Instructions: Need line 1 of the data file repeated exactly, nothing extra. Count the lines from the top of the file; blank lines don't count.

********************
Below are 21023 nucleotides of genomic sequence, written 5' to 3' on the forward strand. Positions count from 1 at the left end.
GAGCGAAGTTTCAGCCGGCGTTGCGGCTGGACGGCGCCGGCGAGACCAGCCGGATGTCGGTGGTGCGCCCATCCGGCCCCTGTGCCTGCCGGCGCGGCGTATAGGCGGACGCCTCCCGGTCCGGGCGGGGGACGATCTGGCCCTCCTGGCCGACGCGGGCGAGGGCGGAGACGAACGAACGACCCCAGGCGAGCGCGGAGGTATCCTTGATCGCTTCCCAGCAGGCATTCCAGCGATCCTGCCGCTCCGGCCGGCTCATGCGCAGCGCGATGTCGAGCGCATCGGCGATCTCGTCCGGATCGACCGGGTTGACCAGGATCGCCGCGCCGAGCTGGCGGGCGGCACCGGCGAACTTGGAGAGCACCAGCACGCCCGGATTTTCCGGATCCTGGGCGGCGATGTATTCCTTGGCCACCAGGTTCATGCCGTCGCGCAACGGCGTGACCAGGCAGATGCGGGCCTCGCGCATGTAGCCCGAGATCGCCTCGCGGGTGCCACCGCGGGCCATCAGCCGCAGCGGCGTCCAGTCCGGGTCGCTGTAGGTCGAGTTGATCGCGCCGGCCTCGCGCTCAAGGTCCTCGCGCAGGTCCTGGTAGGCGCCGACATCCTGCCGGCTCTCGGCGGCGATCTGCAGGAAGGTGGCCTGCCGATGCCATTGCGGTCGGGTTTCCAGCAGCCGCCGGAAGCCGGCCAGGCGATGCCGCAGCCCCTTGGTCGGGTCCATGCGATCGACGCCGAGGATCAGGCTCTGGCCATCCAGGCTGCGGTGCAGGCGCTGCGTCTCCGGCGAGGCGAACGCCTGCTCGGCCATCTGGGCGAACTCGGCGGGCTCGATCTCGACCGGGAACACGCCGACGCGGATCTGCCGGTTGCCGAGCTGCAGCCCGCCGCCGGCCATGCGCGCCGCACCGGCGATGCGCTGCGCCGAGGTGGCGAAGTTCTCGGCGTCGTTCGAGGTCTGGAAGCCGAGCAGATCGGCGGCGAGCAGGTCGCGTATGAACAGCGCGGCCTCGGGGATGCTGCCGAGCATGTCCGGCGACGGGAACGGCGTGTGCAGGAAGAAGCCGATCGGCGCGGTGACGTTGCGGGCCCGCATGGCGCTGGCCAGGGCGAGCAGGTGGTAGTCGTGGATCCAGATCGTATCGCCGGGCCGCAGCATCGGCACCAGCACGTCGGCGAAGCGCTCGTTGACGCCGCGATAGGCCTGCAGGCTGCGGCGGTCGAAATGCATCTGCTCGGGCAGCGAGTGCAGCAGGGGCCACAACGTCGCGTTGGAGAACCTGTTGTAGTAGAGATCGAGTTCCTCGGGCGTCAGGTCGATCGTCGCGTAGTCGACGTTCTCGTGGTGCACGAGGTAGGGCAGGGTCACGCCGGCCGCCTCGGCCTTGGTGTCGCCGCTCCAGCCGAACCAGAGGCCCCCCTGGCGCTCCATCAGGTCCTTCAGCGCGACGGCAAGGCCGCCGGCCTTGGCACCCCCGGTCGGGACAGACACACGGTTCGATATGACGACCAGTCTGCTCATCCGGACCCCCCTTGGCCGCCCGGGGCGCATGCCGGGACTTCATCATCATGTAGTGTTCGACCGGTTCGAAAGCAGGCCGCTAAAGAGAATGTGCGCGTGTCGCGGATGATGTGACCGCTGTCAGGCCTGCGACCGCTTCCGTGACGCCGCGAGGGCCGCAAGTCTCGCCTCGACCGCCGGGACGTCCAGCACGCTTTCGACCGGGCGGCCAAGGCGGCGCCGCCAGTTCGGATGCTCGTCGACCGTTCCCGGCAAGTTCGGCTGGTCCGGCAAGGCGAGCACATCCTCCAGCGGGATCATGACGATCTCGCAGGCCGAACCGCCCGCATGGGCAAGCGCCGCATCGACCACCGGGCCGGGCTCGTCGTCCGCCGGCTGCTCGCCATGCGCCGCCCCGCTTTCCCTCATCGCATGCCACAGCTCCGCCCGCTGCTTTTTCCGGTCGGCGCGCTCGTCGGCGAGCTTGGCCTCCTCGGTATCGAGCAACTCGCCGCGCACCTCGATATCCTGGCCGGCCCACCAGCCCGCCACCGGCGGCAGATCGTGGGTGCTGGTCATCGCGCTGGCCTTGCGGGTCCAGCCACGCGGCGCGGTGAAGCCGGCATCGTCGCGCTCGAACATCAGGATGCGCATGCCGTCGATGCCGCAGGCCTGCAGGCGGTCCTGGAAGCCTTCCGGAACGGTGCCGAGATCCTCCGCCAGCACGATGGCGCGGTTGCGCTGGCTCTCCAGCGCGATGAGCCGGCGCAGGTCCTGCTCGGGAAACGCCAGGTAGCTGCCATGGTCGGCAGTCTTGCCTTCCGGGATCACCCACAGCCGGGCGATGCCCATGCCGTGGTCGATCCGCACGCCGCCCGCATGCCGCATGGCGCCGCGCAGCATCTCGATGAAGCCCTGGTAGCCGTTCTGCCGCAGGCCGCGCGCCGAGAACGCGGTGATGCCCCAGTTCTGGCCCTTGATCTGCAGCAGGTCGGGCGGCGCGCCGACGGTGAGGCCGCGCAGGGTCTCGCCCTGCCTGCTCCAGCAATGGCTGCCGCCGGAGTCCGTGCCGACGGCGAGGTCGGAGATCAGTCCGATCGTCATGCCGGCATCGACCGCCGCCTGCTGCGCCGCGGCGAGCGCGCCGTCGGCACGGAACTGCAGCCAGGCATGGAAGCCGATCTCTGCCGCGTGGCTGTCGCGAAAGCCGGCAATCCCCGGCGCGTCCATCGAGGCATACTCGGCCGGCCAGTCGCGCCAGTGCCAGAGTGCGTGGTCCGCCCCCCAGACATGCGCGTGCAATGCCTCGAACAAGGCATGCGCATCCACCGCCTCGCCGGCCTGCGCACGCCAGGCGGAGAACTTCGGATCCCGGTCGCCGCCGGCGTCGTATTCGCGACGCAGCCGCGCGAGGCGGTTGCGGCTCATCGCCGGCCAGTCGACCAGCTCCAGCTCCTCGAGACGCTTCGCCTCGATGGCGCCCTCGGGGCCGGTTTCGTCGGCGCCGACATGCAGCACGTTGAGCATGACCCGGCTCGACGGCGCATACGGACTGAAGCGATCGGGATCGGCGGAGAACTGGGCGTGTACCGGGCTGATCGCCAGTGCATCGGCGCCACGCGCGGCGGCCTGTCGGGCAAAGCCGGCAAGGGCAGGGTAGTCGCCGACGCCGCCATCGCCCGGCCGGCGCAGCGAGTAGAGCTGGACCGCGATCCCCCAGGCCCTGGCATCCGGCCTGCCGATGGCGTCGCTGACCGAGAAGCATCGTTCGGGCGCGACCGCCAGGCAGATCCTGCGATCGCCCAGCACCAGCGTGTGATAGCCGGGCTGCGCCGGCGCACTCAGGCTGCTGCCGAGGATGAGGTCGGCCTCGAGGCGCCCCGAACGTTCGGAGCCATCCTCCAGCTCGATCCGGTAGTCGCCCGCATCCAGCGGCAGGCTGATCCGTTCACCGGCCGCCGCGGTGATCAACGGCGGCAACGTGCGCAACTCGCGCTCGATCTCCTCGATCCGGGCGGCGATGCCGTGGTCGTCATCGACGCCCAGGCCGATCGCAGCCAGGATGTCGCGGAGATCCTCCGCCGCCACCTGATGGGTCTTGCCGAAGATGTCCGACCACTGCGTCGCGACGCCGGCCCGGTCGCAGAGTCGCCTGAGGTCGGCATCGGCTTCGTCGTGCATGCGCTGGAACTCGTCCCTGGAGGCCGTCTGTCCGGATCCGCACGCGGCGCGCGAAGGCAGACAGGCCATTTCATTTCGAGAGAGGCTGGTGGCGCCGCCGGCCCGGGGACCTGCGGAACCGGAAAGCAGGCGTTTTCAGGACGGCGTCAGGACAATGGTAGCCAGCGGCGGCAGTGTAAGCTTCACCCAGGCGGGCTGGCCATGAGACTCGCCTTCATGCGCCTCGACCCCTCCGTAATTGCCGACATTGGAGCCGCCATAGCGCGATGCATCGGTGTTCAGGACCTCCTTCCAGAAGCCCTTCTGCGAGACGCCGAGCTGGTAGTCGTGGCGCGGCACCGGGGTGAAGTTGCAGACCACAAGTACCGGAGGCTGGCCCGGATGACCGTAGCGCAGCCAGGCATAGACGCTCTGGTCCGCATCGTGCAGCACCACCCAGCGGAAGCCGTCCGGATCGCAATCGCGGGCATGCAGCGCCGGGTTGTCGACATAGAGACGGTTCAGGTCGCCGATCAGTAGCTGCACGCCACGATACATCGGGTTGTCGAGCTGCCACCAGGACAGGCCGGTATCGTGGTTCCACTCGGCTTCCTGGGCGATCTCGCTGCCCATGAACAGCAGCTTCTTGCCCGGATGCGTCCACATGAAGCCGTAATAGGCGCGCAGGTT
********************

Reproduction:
Below are 21023 nucleotides of genomic sequence, written 5' to 3' on the forward strand. Positions count from 1 at the left end.